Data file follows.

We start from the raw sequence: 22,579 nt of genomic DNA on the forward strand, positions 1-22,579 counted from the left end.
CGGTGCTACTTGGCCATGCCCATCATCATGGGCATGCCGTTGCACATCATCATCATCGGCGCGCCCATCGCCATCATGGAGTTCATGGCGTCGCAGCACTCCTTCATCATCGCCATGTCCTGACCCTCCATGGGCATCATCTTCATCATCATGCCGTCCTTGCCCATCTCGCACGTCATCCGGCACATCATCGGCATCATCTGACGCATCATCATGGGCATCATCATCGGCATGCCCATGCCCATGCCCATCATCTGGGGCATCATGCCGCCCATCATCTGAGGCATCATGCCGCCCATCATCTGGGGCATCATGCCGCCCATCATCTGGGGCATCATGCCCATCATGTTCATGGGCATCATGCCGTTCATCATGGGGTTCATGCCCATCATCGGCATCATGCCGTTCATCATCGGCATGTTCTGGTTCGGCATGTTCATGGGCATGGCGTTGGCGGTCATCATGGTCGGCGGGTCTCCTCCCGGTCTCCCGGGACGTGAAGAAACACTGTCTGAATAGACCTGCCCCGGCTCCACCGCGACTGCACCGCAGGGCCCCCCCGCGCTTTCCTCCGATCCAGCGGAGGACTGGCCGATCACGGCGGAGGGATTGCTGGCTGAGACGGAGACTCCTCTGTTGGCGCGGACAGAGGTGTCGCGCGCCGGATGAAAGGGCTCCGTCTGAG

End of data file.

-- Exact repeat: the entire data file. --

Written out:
We start from the raw sequence: 22,579 nt of genomic DNA on the forward strand, positions 1-22,579 counted from the left end.
CGGTGCTACTTGGCCATGCCCATCATCATGGGCATGCCGTTGCACATCATCATCATCGGCGCGCCCATCGCCATCATGGAGTTCATGGCGTCGCAGCACTCCTTCATCATCGCCATGTCCTGACCCTCCATGGGCATCATCTTCATCATCATGCCGTCCTTGCCCATCTCGCACGTCATCCGGCACATCATCGGCATCATCTGACGCATCATCATGGGCATCATCATCGGCATGCCCATGCCCATGCCCATCATCTGGGGCATCATGCCGCCCATCATCTGAGGCATCATGCCGCCCATCATCTGGGGCATCATGCCGCCCATCATCTGGGGCATCATGCCCATCATGTTCATGGGCATCATGCCGTTCATCATGGGGTTCATGCCCATCATCGGCATCATGCCGTTCATCATCGGCATGTTCTGGTTCGGCATGTTCATGGGCATGGCGTTGGCGGTCATCATGGTCGGCGGGTCTCCTCCCGGTCTCCCGGGACGTGAAGAAACACTGTCTGAATAGACCTGCCCCGGCTCCACCGCGACTGCACCGCAGGGCCCCCCCGCGCTTTCCTCCGATCCAGCGGAGGACTGGCCGATCACGGCGGAGGGATTGCTGGCTGAGACGGAGACTCCTCTGTTGGCGCGGACAGAGGTGTCGCGCGCCGGATGAAAGGGCTCCGTCTGAG